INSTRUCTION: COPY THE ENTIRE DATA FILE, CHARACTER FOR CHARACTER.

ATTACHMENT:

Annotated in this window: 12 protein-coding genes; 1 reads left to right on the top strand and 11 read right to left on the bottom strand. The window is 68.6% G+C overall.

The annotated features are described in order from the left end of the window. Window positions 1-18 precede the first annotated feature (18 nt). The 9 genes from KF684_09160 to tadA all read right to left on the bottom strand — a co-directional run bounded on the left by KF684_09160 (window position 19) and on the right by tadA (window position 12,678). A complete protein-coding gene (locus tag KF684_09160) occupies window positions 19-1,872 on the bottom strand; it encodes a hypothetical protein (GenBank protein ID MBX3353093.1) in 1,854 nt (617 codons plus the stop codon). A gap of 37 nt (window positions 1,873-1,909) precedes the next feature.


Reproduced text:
Annotated in this window: 12 protein-coding genes; 1 reads left to right on the top strand and 11 read right to left on the bottom strand. The window is 68.6% G+C overall.

The annotated features are described in order from the left end of the window. Window positions 1-18 precede the first annotated feature (18 nt). The 9 genes from KF684_09160 to tadA all read right to left on the bottom strand — a co-directional run bounded on the left by KF684_09160 (window position 19) and on the right by tadA (window position 12,678). A complete protein-coding gene (locus tag KF684_09160) occupies window positions 19-1,872 on the bottom strand; it encodes a hypothetical protein (GenBank protein ID MBX3353093.1) in 1,854 nt (617 codons plus the stop codon). A gap of 37 nt (window positions 1,873-1,909) precedes the next feature.